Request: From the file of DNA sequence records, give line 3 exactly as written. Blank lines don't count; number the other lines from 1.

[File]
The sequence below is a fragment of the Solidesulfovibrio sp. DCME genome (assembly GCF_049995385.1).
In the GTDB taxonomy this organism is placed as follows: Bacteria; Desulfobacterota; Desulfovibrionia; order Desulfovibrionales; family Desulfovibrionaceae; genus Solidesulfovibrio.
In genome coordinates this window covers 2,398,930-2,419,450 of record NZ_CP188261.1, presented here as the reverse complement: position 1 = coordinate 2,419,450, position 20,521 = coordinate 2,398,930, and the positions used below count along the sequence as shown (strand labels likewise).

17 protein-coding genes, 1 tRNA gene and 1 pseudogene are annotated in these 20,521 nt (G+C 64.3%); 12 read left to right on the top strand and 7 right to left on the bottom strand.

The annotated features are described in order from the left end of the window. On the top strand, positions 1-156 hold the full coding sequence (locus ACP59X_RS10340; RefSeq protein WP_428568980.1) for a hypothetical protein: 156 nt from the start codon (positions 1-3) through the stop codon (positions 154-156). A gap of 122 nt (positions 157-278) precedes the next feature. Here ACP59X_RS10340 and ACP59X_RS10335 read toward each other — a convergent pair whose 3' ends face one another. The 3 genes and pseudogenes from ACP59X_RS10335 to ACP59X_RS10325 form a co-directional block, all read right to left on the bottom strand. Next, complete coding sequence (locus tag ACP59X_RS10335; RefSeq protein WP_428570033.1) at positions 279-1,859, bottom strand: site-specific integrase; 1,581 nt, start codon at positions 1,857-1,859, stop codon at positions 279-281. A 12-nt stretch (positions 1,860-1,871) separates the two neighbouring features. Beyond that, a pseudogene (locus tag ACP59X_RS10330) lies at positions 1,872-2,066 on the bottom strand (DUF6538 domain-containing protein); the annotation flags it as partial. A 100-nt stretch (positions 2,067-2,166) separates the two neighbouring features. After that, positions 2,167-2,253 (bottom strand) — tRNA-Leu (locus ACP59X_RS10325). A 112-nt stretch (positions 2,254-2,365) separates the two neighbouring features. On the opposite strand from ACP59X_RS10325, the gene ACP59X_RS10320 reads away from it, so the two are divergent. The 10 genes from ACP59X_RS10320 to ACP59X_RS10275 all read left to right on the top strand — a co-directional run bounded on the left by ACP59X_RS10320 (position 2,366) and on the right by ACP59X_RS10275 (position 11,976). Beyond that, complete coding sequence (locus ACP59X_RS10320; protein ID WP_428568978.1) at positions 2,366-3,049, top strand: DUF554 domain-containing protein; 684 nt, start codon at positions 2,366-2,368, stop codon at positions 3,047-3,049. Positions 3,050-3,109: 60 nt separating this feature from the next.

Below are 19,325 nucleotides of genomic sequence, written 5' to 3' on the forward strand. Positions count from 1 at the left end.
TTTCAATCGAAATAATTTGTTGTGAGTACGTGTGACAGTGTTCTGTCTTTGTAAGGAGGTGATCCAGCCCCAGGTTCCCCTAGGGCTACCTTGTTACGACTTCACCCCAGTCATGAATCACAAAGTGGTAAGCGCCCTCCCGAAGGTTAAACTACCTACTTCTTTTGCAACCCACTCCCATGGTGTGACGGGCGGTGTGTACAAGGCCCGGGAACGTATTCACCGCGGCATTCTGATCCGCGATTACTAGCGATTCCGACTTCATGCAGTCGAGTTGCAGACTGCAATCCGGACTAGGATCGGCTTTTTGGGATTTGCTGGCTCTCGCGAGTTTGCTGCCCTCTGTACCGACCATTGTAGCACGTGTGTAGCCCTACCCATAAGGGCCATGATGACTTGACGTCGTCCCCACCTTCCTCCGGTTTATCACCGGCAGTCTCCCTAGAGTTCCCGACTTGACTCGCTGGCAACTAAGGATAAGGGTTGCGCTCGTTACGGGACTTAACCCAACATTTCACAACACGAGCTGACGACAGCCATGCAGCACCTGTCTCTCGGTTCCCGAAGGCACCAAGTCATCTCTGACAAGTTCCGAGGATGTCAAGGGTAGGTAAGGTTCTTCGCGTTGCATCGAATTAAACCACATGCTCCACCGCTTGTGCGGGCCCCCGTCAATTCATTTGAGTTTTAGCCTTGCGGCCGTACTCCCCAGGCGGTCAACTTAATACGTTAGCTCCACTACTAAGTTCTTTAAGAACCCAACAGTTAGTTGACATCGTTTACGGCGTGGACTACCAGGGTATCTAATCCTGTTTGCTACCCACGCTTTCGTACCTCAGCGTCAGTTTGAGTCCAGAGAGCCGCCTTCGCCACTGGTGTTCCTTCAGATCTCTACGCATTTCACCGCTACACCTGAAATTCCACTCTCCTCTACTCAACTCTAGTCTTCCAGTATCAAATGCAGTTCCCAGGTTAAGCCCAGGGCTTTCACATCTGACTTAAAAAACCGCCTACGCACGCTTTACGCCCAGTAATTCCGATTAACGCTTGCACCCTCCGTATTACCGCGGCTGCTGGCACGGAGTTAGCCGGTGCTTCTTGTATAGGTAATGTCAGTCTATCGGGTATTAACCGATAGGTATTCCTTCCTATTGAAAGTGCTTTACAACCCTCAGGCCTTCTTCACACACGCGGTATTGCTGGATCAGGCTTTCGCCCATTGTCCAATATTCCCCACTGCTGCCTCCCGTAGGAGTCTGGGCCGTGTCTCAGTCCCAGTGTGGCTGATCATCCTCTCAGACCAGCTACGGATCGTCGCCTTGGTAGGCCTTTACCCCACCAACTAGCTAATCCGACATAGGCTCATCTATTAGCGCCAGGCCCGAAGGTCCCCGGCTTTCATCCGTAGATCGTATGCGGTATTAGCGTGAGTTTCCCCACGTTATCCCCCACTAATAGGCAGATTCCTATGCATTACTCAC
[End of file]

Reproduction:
In genome coordinates this window covers 2,398,930-2,419,450 of record NZ_CP188261.1, presented here as the reverse complement: position 1 = coordinate 2,419,450, position 20,521 = coordinate 2,398,930, and the positions used below count along the sequence as shown (strand labels likewise).